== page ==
Last year, as a freshman, I advanced with my teammates past the Regional Ethics Bowl at UNC Chapel Hill to place third at nationals. I’ve derived innumerable opportunities from my membership in Ethics Society and my place on an Ethics Bowl team.
Still, I never imagined that I would be one of several students invited to attend a lecture and dinner with Ezekiel Emanuel. This event was part of the Adrienne Arsht Distinguished Speaker Series in Ethics, sponsored by UM Ethics Programs. Emanuel is the head of the department of bioethics at The Clinical Center of the National Institutes of Health. Some know of him through his brother Rahm, chief of staff to President Obama.
Sarah Palin mischaracterized Emanuel’s discussion of rationing healthcare as a call for the creation of government “death panels.” Emanuel actually has spoken out against the legalization of euthanasia. He favors the creation of living wills/end-of-life directives that compel doctors to follow through with the wishes of patients who can no longer communicate.
Although conservative pundits critique liberals for attempting to ration health care in this country, Emanuel simply reiterated the inescapable truth that we have a limited supply of medicine and organs available for transplantation. Some level of government rationing is inevitable.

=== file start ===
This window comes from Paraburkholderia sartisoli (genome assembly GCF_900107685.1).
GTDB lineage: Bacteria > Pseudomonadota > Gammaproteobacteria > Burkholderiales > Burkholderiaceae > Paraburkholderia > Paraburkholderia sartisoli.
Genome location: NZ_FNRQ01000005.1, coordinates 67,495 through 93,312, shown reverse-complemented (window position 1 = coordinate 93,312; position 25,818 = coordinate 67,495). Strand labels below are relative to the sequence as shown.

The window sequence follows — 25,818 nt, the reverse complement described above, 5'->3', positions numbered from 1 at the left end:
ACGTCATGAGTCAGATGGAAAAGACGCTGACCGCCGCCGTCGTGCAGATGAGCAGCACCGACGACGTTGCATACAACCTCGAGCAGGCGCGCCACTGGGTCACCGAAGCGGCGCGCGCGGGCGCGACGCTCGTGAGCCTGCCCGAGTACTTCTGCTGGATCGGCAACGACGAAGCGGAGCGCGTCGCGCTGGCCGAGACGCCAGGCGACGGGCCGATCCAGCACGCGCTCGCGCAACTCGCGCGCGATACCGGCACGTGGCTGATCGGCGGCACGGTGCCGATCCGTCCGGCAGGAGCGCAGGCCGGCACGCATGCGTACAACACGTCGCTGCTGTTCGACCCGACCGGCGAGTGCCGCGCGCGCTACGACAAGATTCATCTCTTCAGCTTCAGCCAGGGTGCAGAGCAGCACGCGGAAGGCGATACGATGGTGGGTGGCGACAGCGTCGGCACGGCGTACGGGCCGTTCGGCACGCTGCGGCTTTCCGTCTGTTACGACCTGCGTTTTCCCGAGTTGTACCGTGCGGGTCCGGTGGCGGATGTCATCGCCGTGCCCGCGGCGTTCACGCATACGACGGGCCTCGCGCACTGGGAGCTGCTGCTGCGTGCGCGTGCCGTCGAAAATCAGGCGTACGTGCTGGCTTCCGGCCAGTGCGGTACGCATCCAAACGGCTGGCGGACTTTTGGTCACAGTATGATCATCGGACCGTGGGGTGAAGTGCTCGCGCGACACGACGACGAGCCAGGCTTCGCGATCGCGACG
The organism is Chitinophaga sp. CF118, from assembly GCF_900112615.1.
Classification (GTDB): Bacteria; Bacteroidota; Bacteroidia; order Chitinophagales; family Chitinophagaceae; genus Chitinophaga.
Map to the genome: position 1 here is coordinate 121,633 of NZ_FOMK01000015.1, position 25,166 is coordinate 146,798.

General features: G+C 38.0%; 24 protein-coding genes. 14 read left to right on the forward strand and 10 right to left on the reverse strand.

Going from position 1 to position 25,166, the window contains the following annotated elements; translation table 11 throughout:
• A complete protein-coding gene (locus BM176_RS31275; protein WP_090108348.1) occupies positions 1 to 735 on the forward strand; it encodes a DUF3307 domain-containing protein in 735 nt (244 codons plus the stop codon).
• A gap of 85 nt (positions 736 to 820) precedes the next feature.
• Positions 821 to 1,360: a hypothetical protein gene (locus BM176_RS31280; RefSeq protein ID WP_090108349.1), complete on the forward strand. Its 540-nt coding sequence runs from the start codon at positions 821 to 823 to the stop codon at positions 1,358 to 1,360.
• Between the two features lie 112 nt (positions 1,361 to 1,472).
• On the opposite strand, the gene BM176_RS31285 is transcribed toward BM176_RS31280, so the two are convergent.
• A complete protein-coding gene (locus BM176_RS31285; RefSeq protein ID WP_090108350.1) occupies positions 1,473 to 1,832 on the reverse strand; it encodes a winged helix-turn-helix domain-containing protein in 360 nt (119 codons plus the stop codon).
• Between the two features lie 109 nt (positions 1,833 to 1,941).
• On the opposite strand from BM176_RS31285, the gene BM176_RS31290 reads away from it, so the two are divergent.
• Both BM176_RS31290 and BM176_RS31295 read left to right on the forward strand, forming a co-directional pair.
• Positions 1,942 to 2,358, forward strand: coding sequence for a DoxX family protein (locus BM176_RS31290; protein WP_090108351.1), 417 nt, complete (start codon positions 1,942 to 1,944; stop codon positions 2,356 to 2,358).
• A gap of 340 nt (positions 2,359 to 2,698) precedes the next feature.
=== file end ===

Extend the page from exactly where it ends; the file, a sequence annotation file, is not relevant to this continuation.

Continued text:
But how do we determine who should get the life-saving treatment and who should suffer without it? These questions are heart wrenching, to put it mildly. Our very contemplation of questions that require cold, calculated answers to determine who should die seems inhumane. Still, in a world where the demand for organs makes the supply seem meager, certain determinations have to be made.
These types of questions dog ethicists around the world. Questions like, “Why should we value the integrity of a corpse of a person who did not donate his/her organs over the lives of people who die because of a scarcity of needed organ donors?” “All other factors being equal, should a billionaire CEO get an organ transplant, instead of a student in the School of Business, because thousands already depend on him/her?”
Members of Ethics Society contend with these questions and a slew of other ethical concerns related to every area of study at this university. Should you want to consider these questions and also join a team that consistently makes it to national championships, the Ethics Bowl team is for you.
Josh Kornfield is a sophomore majoring in international studies and political science. He may be contacted at firstname.lastname@example.org.